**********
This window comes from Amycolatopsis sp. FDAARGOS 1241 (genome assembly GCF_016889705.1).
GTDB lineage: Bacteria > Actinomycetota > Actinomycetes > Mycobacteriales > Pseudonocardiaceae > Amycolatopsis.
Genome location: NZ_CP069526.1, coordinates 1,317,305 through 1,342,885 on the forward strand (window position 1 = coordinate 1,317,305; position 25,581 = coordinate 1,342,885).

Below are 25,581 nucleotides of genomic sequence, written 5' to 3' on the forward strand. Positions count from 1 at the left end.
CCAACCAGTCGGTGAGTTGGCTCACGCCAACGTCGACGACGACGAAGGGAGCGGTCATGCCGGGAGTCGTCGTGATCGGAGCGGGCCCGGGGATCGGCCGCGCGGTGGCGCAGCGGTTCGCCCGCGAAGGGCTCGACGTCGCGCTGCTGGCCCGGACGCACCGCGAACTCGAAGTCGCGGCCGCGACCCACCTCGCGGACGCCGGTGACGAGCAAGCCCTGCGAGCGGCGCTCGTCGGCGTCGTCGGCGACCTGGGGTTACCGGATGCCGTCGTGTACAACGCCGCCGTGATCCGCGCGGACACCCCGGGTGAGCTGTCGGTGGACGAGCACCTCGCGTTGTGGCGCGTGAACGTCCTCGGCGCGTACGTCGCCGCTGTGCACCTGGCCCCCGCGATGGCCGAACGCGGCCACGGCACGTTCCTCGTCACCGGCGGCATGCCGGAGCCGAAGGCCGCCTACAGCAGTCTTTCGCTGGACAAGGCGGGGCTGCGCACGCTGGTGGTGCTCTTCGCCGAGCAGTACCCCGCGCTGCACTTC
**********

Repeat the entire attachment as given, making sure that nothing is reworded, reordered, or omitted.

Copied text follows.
This window comes from Amycolatopsis sp. FDAARGOS 1241 (genome assembly GCF_016889705.1).
GTDB lineage: Bacteria > Actinomycetota > Actinomycetes > Mycobacteriales > Pseudonocardiaceae > Amycolatopsis.
Genome location: NZ_CP069526.1, coordinates 1,317,305 through 1,342,885 on the forward strand (window position 1 = coordinate 1,317,305; position 25,581 = coordinate 1,342,885).

Below are 25,581 nucleotides of genomic sequence, written 5' to 3' on the forward strand. Positions count from 1 at the left end.
CCAACCAGTCGGTGAGTTGGCTCACGCCAACGTCGACGACGACGAAGGGAGCGGTCATGCCGGGAGTCGTCGTGATCGGAGCGGGCCCGGGGATCGGCCGCGCGGTGGCGCAGCGGTTCGCCCGCGAAGGGCTCGACGTCGCGCTGCTGGCCCGGACGCACCGCGAACTCGAAGTCGCGGCCGCGACCCACCTCGCGGACGCCGGTGACGAGCAAGCCCTGCGAGCGGCGCTCGTCGGCGTCGTCGGCGACCTGGGGTTACCGGATGCCGTCGTGTACAACGCCGCCGTGATCCGCGCGGACACCCCGGGTGAGCTGTCGGTGGACGAGCACCTCGCGTTGTGGCGCGTGAACGTCCTCGGCGCGTACGTCGCCGCTGTGCACCTGGCCCCCGCGATGGCCGAACGCGGCCACGGCACGTTCCTCGTCACCGGCGGCATGCCGGAGCCGAAGGCCGCCTACAGCAGTCTTTCGCTGGACAAGGCGGGGCTGCGCACGCTGGTGGTGCTCTTCGCCGAGCAGTACCCCGCGCTGCACTTC